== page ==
Monday, 3 June 2013

The Thousand Autumns of Jacob De Zoet

Author: David Mitchell

Published: 2007

What They Say: The year is 1799, the place Dejima in Nagasaki Harbor, the Japanese Empire's single port and sole window onto the world, designed to keep the West at bay. To this place of devious merchants, deceitful interpreters, and costly courtesans comes Jacob de Zoet, a devout young clerk who has five years in the East to earn a fortune of sufficient size to win the hand of his wealthy fiancee back in Holland. But Jacob's original intentions are eclipsed after a chance encounter with Orito Aibagawa, the disfigured midwife to the city's powerful magistrate. The borders between propriety, profit, and pleasure blur until Jacob finds his vision clouded, one rash promise made and then fatefully broken--the consequences of which will extend beyond Jacob's worst imaginings.

What Elaine Says: Wow.  I'm a little late to the whole David Mitchell phenomenon but hey, arriving late to the party is preferable to not even knowing it's happening.  This is a heck of undertaking by the author.  Set in 1799 Japan this book has all the markings of an epic and yet we, quite intimately, follow the lives of two people who don't quite fit into the worlds they have found themselves in.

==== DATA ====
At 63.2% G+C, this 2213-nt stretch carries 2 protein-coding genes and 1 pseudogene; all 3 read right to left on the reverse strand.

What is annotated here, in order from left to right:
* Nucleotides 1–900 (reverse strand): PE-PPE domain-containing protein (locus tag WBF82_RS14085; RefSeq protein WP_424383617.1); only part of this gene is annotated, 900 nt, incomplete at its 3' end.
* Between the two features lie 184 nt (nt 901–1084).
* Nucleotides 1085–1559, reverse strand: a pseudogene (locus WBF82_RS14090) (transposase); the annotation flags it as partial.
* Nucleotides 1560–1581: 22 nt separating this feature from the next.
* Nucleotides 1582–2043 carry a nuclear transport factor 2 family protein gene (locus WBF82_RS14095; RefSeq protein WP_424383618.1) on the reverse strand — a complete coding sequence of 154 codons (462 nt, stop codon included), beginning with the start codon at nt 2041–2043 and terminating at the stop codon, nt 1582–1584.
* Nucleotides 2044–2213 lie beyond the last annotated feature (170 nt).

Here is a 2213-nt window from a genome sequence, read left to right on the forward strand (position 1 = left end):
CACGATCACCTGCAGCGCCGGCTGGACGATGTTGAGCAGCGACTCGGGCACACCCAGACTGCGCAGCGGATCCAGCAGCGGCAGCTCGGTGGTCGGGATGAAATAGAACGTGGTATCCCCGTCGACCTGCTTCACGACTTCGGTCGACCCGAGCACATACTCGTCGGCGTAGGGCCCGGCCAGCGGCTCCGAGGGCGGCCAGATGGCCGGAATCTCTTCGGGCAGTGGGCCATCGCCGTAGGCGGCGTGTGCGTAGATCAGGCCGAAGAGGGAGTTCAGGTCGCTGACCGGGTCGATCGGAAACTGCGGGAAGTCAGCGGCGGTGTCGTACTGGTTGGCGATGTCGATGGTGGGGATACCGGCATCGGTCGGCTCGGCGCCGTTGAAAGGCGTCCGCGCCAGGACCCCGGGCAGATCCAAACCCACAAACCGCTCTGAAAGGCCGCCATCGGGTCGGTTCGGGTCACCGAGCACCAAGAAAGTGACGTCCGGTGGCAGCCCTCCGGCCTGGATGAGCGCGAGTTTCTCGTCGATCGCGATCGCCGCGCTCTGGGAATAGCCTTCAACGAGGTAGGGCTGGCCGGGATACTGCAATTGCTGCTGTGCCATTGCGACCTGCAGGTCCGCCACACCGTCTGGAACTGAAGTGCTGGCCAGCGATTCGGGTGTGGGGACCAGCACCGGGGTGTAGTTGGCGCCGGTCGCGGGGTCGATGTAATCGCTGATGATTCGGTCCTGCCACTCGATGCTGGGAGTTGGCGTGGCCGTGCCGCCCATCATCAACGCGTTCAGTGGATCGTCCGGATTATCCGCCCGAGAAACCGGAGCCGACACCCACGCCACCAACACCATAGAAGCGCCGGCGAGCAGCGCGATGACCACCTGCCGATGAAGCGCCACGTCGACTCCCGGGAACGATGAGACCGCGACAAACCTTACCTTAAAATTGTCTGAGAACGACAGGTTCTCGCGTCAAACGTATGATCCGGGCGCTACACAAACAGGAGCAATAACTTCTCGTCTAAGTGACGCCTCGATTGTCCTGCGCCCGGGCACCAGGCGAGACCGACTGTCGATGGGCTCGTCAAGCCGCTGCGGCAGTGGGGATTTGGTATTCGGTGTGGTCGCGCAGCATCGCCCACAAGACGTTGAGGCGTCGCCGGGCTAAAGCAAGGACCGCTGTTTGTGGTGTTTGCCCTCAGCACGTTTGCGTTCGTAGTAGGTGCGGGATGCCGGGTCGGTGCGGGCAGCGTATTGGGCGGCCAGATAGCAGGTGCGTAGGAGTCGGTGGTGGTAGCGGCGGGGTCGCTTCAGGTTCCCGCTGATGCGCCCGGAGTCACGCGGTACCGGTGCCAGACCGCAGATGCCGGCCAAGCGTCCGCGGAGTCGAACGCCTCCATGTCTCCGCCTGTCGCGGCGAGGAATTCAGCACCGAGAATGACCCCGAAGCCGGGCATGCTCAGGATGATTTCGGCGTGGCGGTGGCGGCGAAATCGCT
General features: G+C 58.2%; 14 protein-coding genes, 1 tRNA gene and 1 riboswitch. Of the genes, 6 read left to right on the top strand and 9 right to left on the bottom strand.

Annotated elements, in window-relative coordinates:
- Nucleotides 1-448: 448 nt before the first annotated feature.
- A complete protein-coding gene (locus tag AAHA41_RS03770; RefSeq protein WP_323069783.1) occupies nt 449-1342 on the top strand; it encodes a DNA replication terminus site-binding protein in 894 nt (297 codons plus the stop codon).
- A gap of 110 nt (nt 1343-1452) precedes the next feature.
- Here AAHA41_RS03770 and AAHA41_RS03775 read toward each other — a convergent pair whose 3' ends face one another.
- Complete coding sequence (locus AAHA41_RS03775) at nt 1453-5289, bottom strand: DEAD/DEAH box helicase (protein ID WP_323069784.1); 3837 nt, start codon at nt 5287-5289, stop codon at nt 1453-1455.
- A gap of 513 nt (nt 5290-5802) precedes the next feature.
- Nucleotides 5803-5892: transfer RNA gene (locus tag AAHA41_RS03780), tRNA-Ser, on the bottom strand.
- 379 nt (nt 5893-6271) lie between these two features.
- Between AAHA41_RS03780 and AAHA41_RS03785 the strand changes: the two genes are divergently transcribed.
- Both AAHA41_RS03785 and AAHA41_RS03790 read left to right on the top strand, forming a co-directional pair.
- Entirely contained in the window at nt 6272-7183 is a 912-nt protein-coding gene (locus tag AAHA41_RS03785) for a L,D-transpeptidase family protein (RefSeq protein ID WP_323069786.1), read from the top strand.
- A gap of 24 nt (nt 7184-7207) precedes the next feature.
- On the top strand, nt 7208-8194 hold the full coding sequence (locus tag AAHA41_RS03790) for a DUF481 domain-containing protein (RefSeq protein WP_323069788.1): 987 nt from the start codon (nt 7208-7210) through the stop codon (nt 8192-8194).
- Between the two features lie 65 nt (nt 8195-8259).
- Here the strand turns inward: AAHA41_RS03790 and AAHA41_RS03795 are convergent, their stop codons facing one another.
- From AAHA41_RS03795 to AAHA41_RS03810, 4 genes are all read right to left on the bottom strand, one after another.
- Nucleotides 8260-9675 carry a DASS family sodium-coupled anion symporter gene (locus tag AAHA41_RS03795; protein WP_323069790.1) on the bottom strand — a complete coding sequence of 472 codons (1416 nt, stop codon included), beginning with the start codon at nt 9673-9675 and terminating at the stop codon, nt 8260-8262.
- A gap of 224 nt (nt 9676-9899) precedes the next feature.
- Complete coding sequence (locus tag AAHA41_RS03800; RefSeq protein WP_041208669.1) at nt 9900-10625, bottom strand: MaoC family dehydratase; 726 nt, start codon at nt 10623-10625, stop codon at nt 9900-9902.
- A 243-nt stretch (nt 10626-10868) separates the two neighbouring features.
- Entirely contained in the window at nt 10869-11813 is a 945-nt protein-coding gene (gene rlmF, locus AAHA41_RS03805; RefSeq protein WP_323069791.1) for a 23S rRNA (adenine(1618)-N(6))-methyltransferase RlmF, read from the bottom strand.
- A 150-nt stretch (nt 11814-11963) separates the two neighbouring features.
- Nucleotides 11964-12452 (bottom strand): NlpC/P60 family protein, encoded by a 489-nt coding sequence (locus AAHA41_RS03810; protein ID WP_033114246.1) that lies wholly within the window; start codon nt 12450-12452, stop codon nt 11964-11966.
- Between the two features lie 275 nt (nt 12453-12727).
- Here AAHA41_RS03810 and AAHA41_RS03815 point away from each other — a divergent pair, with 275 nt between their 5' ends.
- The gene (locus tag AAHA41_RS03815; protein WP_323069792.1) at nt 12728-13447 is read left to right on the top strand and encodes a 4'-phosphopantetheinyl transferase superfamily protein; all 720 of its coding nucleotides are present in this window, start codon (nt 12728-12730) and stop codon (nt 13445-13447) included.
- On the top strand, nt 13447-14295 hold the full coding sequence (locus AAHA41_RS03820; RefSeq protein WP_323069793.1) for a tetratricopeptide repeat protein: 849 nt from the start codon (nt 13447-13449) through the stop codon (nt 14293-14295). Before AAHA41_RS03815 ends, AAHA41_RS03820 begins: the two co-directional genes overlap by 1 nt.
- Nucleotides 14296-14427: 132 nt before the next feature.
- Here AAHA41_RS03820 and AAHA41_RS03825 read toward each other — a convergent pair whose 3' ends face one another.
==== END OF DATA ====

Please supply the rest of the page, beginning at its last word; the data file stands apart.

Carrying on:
Funny, touching and rather gruesome in parts this book is really does have it all.  It's rather wonderful in fact.

I'm not normally a huge fan of historical fiction (Mantel aside) but something about Mitchell's writing is so fresh and bold it keeps you glued.

I'll definitely be seeking out more of Mitchell's writing. 

Elaine's Rating: 8/10

 “We have just enough religion to make us hate, but not enough to make us love.” 

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